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It’s time to Go to Sleep, Part 2 (Part 1)

By Barrington Brennen, March 14, 2019, 2009



Good morning everyone!   I cannot help but share again some rules about sleeping and bedtime.  I have been writing about this topic for at least twenty years and realize the parents are still messing up their children’s lives by not setting healthy times to go to sleep at night. Some parents are reluctant to set bed times for their children.  Compared to twenty years ago, and with the increase of electronic gadgets, children are sleeping less and less and are having more health and academic problems.    Hence, here are some rules I’ve presented over the years:


1.  Rise before your children.  Parents are managers of the home.  It is imperative that they show loving, yet firm leadership by their own example.  Getting up in the morning before your child does is a good example.  Although there might not be a problem if a child arises before a parent, the real issue is if the parent appears to be lazy or undisciplined.  Arising before the child helps the child to understand the importance of discipline and provide hands-on supervision and direction.  Don’t be a lazy parent.


2.  Set bed times to allow each child to have at least 9.2 hours of sleep per night.  The latest research indicates that teenagers need at least 9.2 hours to satisfactorily make it through the day.  Eight hours is not sufficient time to sleep for any child under the age of 18.  As stated in my previous article, teenagers who get less than 9.2 hours of sleep a night generally do not do as well academically and socially as those who get more than 9.2 hours of sleep.  Ideally, teenagers thrive best getting 10 to 12 hours of sleep per night.   This generation of teenagers is the most sleep deprived in the history of humankind, and they are suffering physically and mentally because of it.  


When your children get the right amount of sleep, they are more alert in school, less agitated, and healthier physically.  If your children are in primary school, they need at least 12 to 15 hours of sleep a day.  Set the bed time for your primary school children to be the latest 7:00 p.m.   For high school children, set bed time for 8:00 p.m. or the latest 9:00 p.m.  For the first five years of our children’s lives their bed time was 6:00 p.m.   They only went to bed later when we were out visiting or at church.  It is extremely important to avoid connecting sleepiness with the requirement of going to bed on time.   Children (or adults) are to go to bed on time regardless if they are sleepy or not.  This adds meaning to the request: “It’s time to go to sleep.”  It is a failure to train children that they must let “sleep come to them” before they go to bed.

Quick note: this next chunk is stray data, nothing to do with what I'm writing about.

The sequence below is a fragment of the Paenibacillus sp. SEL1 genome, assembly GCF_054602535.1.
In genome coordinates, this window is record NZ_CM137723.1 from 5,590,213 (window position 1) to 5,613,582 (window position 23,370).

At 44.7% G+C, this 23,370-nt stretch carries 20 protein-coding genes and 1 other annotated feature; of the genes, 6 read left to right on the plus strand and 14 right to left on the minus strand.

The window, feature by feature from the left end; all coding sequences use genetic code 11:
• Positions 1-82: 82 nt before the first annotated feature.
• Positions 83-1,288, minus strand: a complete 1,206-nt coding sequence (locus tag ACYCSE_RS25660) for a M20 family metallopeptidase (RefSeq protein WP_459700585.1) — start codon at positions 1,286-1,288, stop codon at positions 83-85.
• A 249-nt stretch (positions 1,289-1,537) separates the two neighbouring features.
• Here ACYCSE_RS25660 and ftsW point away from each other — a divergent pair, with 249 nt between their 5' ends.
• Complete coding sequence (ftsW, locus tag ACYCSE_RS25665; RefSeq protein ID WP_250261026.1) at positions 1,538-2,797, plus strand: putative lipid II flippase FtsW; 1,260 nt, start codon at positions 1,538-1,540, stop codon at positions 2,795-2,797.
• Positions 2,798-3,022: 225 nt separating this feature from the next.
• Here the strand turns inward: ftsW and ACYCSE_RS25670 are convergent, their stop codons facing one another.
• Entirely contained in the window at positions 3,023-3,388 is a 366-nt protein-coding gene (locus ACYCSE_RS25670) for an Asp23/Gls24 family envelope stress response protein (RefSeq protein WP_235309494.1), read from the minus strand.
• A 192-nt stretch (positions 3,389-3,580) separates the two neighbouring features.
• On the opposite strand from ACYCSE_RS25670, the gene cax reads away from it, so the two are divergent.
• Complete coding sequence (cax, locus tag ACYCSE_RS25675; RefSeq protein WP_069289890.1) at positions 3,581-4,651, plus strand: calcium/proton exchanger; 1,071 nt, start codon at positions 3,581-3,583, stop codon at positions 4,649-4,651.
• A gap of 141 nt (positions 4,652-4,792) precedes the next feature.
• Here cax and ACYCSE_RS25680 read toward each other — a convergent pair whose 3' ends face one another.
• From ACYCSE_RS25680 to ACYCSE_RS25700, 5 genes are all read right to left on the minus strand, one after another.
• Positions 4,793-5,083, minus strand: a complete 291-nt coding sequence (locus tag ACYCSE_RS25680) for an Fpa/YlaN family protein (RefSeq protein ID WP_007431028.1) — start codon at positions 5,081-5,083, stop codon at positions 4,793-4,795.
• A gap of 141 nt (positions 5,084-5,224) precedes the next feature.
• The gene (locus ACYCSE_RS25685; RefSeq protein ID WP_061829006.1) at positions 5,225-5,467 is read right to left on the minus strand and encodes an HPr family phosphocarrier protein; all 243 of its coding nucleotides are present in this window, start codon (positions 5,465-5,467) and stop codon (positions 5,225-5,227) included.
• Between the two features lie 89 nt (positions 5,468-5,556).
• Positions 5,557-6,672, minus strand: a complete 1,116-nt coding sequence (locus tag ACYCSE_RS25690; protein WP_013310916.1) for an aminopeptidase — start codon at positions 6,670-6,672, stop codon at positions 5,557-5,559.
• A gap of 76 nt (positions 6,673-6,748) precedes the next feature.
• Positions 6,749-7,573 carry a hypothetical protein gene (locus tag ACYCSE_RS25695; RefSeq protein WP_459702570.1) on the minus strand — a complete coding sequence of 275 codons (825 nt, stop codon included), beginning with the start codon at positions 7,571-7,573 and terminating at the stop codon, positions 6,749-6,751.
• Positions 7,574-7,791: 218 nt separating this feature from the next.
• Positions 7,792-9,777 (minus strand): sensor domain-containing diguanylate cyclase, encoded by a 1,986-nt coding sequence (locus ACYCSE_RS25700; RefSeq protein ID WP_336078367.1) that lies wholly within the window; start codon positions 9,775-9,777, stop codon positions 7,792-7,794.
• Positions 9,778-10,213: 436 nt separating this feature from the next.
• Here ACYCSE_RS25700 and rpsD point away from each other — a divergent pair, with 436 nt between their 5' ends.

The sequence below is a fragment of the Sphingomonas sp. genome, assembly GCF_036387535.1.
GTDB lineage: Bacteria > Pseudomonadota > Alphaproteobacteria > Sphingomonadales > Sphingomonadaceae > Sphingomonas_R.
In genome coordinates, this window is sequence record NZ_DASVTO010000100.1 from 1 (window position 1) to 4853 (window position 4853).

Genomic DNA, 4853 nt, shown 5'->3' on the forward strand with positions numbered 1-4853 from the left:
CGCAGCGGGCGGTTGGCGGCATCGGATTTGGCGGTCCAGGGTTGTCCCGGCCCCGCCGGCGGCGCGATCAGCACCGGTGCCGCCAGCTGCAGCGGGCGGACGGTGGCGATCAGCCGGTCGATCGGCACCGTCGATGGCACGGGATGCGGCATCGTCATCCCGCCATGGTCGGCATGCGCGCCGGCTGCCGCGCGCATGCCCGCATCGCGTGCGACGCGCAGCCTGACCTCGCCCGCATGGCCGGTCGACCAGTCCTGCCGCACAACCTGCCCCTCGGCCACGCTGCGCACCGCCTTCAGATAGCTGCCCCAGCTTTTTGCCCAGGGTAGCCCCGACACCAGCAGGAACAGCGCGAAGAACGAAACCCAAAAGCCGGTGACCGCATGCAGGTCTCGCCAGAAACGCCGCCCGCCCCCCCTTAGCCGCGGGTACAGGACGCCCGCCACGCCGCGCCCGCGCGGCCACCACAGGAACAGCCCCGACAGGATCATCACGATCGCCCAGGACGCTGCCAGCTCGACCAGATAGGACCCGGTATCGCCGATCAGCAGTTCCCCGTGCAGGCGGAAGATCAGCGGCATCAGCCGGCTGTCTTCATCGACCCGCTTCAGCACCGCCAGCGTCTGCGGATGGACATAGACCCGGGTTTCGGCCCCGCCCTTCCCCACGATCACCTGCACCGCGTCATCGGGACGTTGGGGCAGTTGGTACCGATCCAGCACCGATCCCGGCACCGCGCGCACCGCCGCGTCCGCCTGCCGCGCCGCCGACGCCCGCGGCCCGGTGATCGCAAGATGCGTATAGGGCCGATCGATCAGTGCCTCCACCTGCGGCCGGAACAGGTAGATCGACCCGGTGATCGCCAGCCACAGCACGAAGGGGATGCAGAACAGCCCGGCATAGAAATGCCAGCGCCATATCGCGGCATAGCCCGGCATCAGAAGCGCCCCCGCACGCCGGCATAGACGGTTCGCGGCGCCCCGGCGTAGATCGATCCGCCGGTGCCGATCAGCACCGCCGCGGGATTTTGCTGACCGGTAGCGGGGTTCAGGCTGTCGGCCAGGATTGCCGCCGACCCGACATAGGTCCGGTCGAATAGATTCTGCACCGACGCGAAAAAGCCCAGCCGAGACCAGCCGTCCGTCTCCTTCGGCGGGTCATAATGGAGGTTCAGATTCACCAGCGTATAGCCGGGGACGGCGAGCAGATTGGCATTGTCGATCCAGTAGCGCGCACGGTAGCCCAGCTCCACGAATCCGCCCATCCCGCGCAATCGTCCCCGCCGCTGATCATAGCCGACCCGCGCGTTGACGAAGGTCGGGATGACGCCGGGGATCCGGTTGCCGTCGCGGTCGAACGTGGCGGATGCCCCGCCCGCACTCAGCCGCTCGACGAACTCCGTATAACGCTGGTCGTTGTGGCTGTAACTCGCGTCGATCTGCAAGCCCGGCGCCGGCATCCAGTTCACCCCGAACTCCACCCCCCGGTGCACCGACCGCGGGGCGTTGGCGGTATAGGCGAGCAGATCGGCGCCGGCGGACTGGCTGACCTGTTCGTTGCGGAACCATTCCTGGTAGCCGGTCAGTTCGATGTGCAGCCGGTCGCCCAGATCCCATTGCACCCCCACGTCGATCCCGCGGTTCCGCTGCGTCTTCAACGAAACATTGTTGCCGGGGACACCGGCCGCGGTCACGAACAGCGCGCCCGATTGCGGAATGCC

3.  Do not change the rules during holiday times.   Many parents make a big mistake by dropping all rules for bed time and television watching during holiday times or school breaks.    The principle that must be instilled in the minds of children is that discipline is not seasonal, it is a lifestyle.  Therefore, during holidays, it is okay that children go to bed later or watch a little more television.  However, it is best to set reasonable times to go to bed and how much television to watch.  If your child goes to bed 8:00 p.m. during the school year, do not change that to midnight simply because they have “nothing to do.”   A few weeks of going to bed that late will disturb the equilibrium and nullify discipline habits.  Adding one or two hours later that normal to go to sleep during holidays might be appropriate.


4.  Prepare a healthy meal each morning.  Make sure your children, pre-teenagers or teenagers, get a big, healthy breakfast every day.  This is the fuel for the day.  If you are a vegetarian or meat eater, make sure the breakfast is rich in complex carbohydrates (potatoes, whole grain cereals, oatmeal, grits, yams, plantains, rice) and protein (beans, eggs, fish, tofu, nuts).   Eating whole grain waffles, pancakes, patties, can be wonderful for breakfast. 


5. Control the television viewing times.  Most children do not do well academically or socially watching television for hours every day.  Do not let television view rob your child of important sleep time.   Also, mixing school work and television is a recipe for disaster for school-age children.   Ideally, during the school year, do not allow your children to watch television.  Let them concentrate on their school work and wholesome recreation.  If you feel the need to allow television viewing during the school year, it is imperative that the duration and when they watch be restricted. 




Barrington H. Brennen, MA, NCP, BCCP, a marriage and family therapist. Send your questions or comments to  question@soencouragement.org   or write to P.O. Box CB-11045, Nassau, The Bahamas, or visit www.soencouragement.org    or call 242-327-1980





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